Abstract

The two-phase MD technique employed in this work determines the liquid and vapor phase densities from a histogram of molecular densities within phase clusters in the simulation cell using a new Monte Carlo (MC) sampling method. These equilibrium densities are then fitted in conjunction with known critical-point scaling laws to obtain the critical temperature, and the critical density. This MC post-processing method was found to be more easily implemented in code, and it is efficient and easily applied to complex, structured molecules. This method has been successfully applied and benchmarked for a simple Lennard-Jones (LJ) fluid and a structured molecule, propane. Various degrees of internal flexibility in the propane models showed little effect on the coexisting densities far from critical point, but internal flexibility (angle bending and bond vibrations) seemed to affect the saturated liquid densities in the near-critical region, changing the critical temperature by approximately 20 K. Shorter cutoffs were also found to affect the phase dome and the location of the critical point. The developed MD+MC method was then used to test the efficacy of two all-atom, site-site pair potential models (with and without point charges) developed solely from the energy landscape obtained from high-level ab initio pair interactions for the first time. Both models produced equivalent phase domes and critical loci. The model's critical temperature for methanol is 77 K too high while that for 1-propanol is 80 K too low, but the critical densities are in good agreement. These differences are likely attributable to the lack of multi-body interactions in the true pair potential models used here. Lastly, the transferability of the ab initio potential model was evaluated by applying it to 1-pentanol. An attempt has been made to separate the errors due to transferability of the potential model from errors due to the use of a true-pair potential. The results suggested a good level of transferability for the site-site model. The lack of multi-body effects appears to be dominant weakness in using the generalized ab initio potential model for determination of the phase dome and critical properties of larger alcohols.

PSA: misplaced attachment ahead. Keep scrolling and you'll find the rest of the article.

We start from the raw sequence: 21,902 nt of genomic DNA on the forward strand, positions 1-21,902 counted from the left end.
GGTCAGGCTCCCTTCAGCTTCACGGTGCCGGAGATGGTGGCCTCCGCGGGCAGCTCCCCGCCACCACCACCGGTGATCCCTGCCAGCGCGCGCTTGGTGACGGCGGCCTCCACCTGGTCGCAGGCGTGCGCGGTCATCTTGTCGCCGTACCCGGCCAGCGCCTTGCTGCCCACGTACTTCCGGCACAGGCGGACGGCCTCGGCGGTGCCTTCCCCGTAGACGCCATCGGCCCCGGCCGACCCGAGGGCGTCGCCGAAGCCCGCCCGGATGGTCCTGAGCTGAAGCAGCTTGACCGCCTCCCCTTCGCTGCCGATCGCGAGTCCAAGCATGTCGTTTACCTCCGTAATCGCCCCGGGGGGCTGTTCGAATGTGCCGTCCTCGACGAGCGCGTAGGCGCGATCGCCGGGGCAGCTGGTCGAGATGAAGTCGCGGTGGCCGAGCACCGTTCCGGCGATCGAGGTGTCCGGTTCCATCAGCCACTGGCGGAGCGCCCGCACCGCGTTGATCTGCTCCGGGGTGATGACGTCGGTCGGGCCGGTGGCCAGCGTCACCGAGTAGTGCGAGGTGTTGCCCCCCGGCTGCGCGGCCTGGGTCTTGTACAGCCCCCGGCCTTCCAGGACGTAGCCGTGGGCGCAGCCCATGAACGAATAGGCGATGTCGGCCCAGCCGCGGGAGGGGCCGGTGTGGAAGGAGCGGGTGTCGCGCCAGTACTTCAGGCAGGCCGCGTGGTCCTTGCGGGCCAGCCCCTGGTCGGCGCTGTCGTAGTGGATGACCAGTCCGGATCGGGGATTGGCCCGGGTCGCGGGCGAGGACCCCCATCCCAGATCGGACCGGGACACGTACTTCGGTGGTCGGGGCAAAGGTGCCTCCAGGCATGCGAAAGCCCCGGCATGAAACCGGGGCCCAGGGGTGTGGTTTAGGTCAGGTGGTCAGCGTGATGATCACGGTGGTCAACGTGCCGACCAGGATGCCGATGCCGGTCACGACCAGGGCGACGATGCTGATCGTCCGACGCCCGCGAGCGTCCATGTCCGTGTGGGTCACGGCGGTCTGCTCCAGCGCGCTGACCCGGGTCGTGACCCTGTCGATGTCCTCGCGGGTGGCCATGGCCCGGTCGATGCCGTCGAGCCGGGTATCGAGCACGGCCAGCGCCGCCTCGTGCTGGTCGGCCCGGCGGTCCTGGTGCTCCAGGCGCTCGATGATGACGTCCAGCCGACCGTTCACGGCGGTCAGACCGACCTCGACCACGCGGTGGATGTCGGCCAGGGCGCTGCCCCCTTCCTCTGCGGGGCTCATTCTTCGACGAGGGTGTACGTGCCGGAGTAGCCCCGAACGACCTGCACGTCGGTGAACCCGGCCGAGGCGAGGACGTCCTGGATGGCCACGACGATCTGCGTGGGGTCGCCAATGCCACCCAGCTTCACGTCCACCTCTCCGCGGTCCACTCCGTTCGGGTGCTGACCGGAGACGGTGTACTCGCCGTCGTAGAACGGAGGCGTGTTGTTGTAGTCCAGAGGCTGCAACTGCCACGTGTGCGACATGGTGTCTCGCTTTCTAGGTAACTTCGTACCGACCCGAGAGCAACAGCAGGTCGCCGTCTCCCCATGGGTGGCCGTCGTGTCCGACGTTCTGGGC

Degree

PhD

College and Department

Ira A. Fulton College of Engineering and Technology; Chemical Engineering

Rights

http://lib.byu.edu/about/copyright/

Date Submitted

2012-06-15

Document Type

Dissertation

Handle

http://hdl.lib.byu.edu/1877/etd5371

Keywords

Sonal Patel, molecular dynamics simulations, monte carlo sampling method, vapor-liquid equilibrium, critical point, coexistence curve, vapor pressure, phase equilibrium, ab-initio potential model, TraPPE model

Share

COinS